Clemson versus USC. Coke versus sweet tea. Krispy Kreme versus Dunkin Donuts. The mere mention of such subjects will likely spawn spirited squabbles among some South Carolina Baptists. But one topic towers above all in its potential to produce dissent and debate in the pews. No, not politics. Bible translations.
When it comes to translations, most Christians have their preference, and will defend it vociferously. Some love the history and literary artistry of the King James. Others favor the fidelity and accuracy the English Standard or New American Standard Versions. Still others will select translations based on readability, such as the New International Version or the New Living Translation.
Thus, in writing on “best” translations, I probably wading into proverbial dangerous waters. But for those who are honestly seeking the best translations for their own spiritual growth and nurturing, let me attempt to offer three guiding principles in finding, choosing, and using the best Bible translations.
Realize that every Bible in an English translation is an interpretation.
Most Christians understand that the Bible was not originally written in English, but in Hebrew (with some Aramaic) and Greek. Therefore, any version of the Bible not in the original languages is dependent on the translator to render the sense of the text accurately. No English version, except for practically unreadable interlinear Bibles, will produce a completely word-for-word translation.
Now, this fact should not lead Christians to doubt the reliability of their English Bibles. Indeed, most translations are produced by committees of biblical scholars who have studied the text much more than you or I.
Yet, the interpretative nature of the translation process should lead us to analyze critically the available Bible translations. Who translated it? What was the translation technique and philosophy? What is the history of the translation? Is it a translation or a revision or a paraphrase? Etc.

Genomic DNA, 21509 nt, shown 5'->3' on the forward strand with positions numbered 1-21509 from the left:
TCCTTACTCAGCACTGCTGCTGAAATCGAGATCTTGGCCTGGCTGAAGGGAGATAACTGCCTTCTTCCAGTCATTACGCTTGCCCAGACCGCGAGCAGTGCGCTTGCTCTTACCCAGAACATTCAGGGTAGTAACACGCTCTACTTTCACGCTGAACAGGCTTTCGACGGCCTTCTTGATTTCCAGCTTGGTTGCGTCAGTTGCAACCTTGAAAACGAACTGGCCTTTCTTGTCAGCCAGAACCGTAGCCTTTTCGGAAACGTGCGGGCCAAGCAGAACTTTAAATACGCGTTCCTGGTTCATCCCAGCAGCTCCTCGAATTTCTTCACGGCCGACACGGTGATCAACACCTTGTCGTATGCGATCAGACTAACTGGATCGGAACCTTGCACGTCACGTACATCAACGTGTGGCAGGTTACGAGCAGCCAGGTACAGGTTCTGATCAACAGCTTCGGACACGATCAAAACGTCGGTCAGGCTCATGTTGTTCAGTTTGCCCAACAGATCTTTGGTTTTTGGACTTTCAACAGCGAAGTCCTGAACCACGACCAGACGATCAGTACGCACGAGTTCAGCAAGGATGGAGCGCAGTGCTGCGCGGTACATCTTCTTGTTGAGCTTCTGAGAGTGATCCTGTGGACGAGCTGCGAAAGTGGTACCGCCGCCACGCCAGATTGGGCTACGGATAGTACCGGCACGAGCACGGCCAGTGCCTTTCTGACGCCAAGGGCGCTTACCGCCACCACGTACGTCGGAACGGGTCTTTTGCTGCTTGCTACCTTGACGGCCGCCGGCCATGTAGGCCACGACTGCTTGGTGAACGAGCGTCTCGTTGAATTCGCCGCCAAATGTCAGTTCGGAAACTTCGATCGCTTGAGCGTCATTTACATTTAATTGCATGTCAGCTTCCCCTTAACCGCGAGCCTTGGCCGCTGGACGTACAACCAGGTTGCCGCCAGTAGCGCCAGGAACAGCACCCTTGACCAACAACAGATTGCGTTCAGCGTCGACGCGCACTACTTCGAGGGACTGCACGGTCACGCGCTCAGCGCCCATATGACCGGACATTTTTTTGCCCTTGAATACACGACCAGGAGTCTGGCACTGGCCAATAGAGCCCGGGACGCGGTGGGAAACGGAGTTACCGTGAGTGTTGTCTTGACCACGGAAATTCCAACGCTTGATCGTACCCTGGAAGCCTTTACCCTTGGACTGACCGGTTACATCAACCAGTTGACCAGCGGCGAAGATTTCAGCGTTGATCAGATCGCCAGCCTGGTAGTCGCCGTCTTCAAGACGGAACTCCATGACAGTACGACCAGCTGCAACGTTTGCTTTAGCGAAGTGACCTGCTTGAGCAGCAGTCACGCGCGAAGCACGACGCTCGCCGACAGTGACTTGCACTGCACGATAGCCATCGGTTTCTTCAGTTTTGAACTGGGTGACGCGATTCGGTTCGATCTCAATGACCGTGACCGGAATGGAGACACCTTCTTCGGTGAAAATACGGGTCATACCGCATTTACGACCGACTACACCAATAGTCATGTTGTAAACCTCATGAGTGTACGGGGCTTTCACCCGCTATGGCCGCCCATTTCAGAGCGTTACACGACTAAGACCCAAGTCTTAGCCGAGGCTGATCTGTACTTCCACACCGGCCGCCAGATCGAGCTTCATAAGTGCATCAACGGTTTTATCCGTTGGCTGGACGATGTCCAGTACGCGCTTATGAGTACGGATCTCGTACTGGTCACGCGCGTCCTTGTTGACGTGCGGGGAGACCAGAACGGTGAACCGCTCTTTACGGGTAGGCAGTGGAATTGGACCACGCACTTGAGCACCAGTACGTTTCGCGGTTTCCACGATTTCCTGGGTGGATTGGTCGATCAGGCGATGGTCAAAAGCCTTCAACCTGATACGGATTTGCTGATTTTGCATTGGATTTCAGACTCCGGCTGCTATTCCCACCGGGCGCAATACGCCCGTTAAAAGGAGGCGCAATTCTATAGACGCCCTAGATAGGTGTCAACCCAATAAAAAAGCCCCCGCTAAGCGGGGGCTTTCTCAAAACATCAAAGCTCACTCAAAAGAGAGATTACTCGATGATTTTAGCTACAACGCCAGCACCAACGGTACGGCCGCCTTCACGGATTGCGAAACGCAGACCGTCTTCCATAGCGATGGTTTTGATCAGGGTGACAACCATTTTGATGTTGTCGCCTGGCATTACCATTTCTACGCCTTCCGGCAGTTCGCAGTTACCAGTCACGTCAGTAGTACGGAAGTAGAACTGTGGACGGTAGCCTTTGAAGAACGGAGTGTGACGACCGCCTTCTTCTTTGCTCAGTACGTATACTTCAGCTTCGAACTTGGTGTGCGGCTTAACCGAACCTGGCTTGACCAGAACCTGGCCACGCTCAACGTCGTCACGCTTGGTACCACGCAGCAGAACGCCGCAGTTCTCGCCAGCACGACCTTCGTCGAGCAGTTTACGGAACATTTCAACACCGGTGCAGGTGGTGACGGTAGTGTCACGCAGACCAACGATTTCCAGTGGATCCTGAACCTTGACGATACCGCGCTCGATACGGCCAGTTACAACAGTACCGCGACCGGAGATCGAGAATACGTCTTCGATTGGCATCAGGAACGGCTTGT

The fact that every translation is an interpretation may also inspire some to attempt to learn Greek and Hebrew—removing the veil of the translator. As the late Romanian pastor Richard Wurmbrand once wrote, “When people of different nationalities love each other, they usually learn one another’s language. Why do the children of God, especially those who are cultured, not learn the original languages of the Bible?”
Yes, learning Greek and Hebrew takes time. But with the number of online and printed resources available today, this goal is not unreachable. In addition, Bible programs such as Logos, BibleWorks, QuickVerse, or Accordance make accessing the Scriptures in the original languages quite attainable.
Understand the particular translation technique and philosophy of each version.
Yet, for most Christians dependent on the English versions, choosing a translation is a necessity and reality. But reasons for this choice probably should not merely include statements like, “I’ve always used it,” or “I just like the way it reads.” Instead, Christians should base their selection on a healthy understanding of the translation technique, philosophy, and even history behind each version.